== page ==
TAMPA — For more than a decade, plans to build a massive sports complex in east Hillsborough County capable of luring large youth athletic tournaments and the millions of tourism dollars that come with them have slowly inched along.
On Wednesday, Hillsborough County commissioners gave the project a big push forward, selecting the companies that will be tasked with building and designing the fields and facilities.
In their winning bid, Nelson Construction Co. and Stantec pitched a $12.9 million complex with 16 soccer fields — four synthetic and 12 natural grass — equipped with lighting, the capacity to park 1,200 cars, space for vendors and food trucks, concessions and locker rooms.
The proposed facility would be flexible enough so fields could be reconfigured to host rugby, football, cricket and even quidditch, the sport of wizards in the Harry Potter series that muggles now play too (without the flying).
"That design concept and vision really stood out for everyone as something that would be iconic and unique," said Josh Bellotti, director of facilities for the county.
The approved site for the complex is 65 acres of county-owned land between U.S. 301 and Falkenburg Road, just south of Broadway Avenue. It was chosen for its proximity to major thoroughfares and existing development.
The vision of a year-round sports complex that could tap into the booming economy of youth athletics was first laid out by former Hillsborough County Commissioner Jim Norman in 2005.
However, commissioners eventually balked at his lofty proposal for a $40 million amateur sports park, including a 22,000-seat stadium, on 425 acres near Plant City.
Commissioner Ken Hagan picked up the mantle, and three years ago he won $15 million in the capital improvement program for a scaled-back complex that would focus on regional youth sports tournaments.
Millions of kids participate in sports, and youth athletics drives $7 billion a year in economic activity across the country, according to a 2013 study from Sports Facilities Advisory, a consulting company based in Clearwater. There are traveling youth teams for every sport, and landing just one event can mean hundreds of room nights at hotels and thousands of tourists spending money at restaurants and local entertainment.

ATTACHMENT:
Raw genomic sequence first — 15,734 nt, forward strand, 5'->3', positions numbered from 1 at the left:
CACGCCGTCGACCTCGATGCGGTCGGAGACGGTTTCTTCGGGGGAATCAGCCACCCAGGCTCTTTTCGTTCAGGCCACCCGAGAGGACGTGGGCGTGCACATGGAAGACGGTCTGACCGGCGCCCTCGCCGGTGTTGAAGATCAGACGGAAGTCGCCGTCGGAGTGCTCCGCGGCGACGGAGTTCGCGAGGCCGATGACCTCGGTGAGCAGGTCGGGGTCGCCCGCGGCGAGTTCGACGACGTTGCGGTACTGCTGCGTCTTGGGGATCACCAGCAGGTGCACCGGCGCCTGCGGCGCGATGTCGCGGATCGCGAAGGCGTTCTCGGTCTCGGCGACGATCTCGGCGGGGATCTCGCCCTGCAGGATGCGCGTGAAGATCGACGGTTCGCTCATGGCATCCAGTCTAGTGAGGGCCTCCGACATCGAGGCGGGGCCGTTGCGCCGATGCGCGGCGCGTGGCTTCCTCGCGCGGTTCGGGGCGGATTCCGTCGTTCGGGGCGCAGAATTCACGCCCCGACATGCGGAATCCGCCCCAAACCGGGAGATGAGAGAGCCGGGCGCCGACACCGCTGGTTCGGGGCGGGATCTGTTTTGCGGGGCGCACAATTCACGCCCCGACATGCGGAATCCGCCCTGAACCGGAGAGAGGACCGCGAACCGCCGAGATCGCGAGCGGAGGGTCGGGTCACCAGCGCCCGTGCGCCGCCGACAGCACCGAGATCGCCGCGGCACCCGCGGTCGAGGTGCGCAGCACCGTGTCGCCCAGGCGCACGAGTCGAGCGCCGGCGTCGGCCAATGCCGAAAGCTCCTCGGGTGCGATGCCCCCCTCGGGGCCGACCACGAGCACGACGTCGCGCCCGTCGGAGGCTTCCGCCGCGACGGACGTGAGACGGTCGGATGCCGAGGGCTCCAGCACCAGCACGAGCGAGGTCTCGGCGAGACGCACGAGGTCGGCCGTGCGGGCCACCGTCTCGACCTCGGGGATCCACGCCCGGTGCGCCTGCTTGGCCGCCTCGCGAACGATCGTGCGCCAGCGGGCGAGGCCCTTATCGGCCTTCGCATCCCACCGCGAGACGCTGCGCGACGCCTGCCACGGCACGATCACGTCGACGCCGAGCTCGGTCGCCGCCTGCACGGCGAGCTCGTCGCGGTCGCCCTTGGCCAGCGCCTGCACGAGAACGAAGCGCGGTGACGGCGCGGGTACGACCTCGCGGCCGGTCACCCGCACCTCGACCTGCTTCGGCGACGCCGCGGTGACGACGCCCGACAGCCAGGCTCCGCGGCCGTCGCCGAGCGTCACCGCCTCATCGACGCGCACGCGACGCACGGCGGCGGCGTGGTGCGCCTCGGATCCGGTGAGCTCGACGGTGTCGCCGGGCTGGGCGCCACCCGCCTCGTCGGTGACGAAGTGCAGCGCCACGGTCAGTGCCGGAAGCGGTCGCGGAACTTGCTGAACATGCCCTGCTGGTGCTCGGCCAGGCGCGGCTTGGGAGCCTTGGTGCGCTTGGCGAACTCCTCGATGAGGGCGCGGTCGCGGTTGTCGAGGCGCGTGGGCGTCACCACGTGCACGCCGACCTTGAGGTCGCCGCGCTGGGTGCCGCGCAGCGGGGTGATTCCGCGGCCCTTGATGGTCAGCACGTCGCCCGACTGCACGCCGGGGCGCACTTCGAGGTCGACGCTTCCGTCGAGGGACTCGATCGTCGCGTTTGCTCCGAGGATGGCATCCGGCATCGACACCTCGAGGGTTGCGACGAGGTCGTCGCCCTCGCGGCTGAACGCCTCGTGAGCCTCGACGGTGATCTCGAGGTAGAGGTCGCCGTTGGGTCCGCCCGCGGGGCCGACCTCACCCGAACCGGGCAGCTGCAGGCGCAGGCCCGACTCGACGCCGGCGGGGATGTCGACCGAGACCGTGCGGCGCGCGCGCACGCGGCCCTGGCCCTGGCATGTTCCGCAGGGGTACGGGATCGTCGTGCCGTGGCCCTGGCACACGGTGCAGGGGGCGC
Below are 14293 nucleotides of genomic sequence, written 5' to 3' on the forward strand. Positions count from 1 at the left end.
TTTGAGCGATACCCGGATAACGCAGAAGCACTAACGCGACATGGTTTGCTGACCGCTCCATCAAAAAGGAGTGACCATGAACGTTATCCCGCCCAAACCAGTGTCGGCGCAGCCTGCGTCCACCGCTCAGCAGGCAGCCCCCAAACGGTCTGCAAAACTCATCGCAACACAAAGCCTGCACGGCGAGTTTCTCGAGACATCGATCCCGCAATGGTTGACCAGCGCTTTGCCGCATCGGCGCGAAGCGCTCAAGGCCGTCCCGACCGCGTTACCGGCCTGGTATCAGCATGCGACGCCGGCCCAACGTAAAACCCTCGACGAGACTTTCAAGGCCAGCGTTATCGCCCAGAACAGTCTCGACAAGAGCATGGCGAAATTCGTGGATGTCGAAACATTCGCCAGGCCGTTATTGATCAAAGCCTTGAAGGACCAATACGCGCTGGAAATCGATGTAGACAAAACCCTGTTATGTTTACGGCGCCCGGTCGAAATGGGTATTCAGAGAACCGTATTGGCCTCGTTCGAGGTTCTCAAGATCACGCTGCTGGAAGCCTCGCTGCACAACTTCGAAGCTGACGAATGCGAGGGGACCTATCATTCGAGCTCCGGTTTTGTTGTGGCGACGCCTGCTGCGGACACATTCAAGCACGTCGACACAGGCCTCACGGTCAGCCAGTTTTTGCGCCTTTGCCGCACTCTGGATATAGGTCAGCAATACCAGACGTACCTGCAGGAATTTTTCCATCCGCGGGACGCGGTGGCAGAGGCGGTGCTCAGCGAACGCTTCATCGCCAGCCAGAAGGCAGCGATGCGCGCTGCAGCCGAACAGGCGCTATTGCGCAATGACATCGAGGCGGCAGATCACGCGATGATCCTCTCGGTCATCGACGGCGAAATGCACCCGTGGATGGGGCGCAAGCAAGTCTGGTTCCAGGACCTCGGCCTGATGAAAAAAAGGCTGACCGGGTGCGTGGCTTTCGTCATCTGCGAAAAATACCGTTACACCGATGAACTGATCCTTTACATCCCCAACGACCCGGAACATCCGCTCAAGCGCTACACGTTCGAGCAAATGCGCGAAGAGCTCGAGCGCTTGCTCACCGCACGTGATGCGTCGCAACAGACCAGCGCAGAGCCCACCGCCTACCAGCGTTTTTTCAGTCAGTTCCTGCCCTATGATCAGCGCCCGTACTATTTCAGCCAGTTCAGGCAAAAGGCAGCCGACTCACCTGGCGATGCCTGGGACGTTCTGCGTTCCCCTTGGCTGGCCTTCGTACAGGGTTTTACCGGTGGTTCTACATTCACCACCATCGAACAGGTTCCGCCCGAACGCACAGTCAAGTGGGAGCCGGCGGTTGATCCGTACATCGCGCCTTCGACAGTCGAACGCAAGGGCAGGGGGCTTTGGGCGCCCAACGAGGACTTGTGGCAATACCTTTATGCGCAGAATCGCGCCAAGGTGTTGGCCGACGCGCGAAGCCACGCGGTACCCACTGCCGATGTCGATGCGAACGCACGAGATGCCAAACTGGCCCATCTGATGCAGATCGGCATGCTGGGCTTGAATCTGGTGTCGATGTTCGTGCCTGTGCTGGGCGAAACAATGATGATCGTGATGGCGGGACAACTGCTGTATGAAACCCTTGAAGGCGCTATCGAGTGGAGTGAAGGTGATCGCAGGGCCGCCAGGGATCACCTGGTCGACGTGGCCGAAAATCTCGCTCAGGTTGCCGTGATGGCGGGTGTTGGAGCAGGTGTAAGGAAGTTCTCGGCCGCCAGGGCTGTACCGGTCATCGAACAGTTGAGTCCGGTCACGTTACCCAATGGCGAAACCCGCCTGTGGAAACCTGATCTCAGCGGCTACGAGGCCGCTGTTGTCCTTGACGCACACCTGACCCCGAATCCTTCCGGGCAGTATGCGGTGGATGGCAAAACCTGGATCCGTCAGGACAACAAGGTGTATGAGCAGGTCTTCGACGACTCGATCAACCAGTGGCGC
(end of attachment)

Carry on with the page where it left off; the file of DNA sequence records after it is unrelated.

As it is, there are hundreds of communities hoping to tap into it this lucrative market. Some are more successful than others.
Hillsborough County has lost tournaments in recent years to cities that have built more modern and larger facilities, said Rob Higgins, executive director of the Tampa Bay Sports Commission. Already the commission is in conversations with event organizers to bring those events back and bring in new ones.
Other communities have built large facilities hoping to spur development, but it doesn't always pan out. The planned location for the Hillsborough complex is already near hotels and other amenities, and is between Tampa and Brandon. That should give it an advantage, Higgins said.
A feasibility study from Sports Facilities Advisory estimated that the Hillsborough youth sports complex would generate an economic impact of $7.3 million in year one and $25 million and 43,800 hotel nights in its fifth year.
"We feel it's positioned real well for a competitive landscape," Higgins said. "We think it's really attractive and will be a great sports tourism producer for us."
Potential economic benefits aside, the county's commitment to such an expensive project comes at a time when it is rethinking how to pay for transportation needs. Several commissioners have promised to scrutinize the list of planned capital projects for opportunities to shift more money to roads, bridges, sidewalks and intersection improvements.
One of those commissioners, Sandy Murman, said she considered reprioritizing the money earmarked for the youth sports complex for transportation. But she ultimately sided against doing so.
"The train kind of left the station on that item," she said, and removing it at this point "would be an uphill battle."
To that point, Hillsborough County Deputy Administrator Greg Horwedel said considerable staff time and resources have already been spent on planning for this project.
"From my perspective, this is something that is very far along and I think we should finish the project," he said, though he added that it's ultimately the board's decision.
Commissioners will have at least one more opportunity to review the project when they approve the final design.
Now comes the part where the county staff will have to pressure the build and design team to follow through on its bid at the cost proposed. At the top of the list is ensuring the Nelson/Stantec team fulfills its plans for a special "championship field" within the complex with shaded seating.
Hagan urged staff to hold the designers' "feet to the fire" because that could be a real draw for event organizers.
"That's what really distinguished this team from the others," he said. "So we want to make sure they deliver what was promised."
Contact Steve Contorno at email@example.com. Follow @scontorno.